His leadership progressed to state and national dairy organizations including being vice president, later treasurer, of the Associated Milk Producers, Inc., Illinois Milk Producers Director, and Dairy Council of Wisconsin President. He also was a member of advisory boards for the Illinois Department of Agriculture, USDA, and the University of Illinois.
In his dairy leadership, he traveled extensively to help set milk prices for dairy farmers as part of the cooperative system. “Dairy farmers like milking, raising cows, and supplying milk for others. But they want to be paid a price that covers their costs,” said Bill. He traveled to more than 20 states to lobby for a uniform and fair milk price for farmers.
He met with dignitaries at state and national levels and testified before Congress on behalf of dairy farmers.
A few of his favorite memories were when he had milk and cookies at LBJ’s Ranch and another time when he personally visited with Barbara Bush.
“I spent many years helping the dairy industry,” said Bill, which he enjoyed, but still relished the moment he returned home. “When I walked in the dairy barn and got swatted with a cow’s tail I knew I was back home.” He was able to be a leader in the dairy industry due to his family being on the home front to milk cows.
One of the highest honors for Bill was being named a Master Farmer in 1984 by Prairie Farmer magazine, based on exceptional community service and farming. Then, Bill stated, “People have given me the opportunity to become involved and provided leadership experience as well as the opportunity to farm.” (DeKalb County Farm Bureau Point of View newspaper, March 1984)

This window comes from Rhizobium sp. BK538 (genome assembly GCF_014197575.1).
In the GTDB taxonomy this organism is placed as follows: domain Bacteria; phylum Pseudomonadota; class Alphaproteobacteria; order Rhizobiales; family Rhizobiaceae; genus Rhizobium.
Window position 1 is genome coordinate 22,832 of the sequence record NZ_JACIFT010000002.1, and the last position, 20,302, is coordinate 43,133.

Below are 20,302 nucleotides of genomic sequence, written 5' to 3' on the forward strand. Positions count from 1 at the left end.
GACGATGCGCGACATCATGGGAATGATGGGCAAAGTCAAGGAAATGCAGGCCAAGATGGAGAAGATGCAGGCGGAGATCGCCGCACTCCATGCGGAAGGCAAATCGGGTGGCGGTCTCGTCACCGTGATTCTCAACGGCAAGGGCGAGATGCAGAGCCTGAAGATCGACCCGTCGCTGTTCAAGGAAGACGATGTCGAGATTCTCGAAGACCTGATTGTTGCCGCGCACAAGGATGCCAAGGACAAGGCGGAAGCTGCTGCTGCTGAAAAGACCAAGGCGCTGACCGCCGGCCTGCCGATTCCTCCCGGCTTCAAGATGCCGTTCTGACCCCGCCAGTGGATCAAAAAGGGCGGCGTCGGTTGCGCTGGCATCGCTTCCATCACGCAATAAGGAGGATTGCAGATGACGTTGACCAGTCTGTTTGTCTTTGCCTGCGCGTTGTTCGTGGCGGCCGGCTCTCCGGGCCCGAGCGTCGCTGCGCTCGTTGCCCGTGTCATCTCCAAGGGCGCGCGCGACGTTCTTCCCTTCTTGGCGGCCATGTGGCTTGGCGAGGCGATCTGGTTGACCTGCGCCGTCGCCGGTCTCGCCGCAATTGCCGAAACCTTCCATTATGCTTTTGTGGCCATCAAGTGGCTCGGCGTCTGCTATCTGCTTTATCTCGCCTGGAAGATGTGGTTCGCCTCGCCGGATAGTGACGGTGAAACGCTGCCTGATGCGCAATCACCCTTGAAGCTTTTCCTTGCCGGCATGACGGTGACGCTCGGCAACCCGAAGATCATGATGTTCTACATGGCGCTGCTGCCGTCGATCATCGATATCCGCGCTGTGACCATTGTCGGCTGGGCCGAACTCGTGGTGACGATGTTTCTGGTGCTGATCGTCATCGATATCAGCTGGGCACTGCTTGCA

From Dairyman to Historian
Dairy cows were a big part of Bill’s life up until a few years ago. “It’s an adjustment,” claimed the retired dairyman. “You are used to getting up at 4:30 and you don’t break those habits easily. But now I have more time to enjoy the grandkids.”
Bill sold his cows and put away the milkers for good. Even though he’s not dairying today, he still grows crops on his farm at the age of 82.
Beyond the corn fields, Bill appreciates his family’s history. He remembers being a young kid and driving the team of horses with the bundle wagon while threshing grain in the 1940s. He has a photo of his grandfather driving his first steam powered tractor in 1910. His family once farmed the land that is now occupied by Sycamore Middle School.
He enjoys looking through century-old farm documents or reading minutes from the Sycamore Farmers Club dating back to the early 1900s or looking at old family photos with his wife, Kathy, of 60 years.
Bill and Kathy share old farm stories with their children: Susan Crull of Monroe, Wis; Lynn Paulus of Lincoln, Ill; Kim Winkelmann of Oakford, Ill; and Debbie Bednarek of Elkhorn, Wis. along with 14 grandchildren and 7 great-grandchildren.
Preserving the rural history of DeKalb County has been Bill’s latest passion. The Sycamore farm historian currently serves on the DeKalb County History Center Board and recently welcomed people to the new History Center. “If we don’t tell the stories of the county, we will lose this history,” he said. “We are so fortunate to have this new center.”
Bill continues to be “rooted in his community” and “stays close to home.” He smiles when he thinks about all the good things in his life, especially “hearing the laughter of grandchildren.”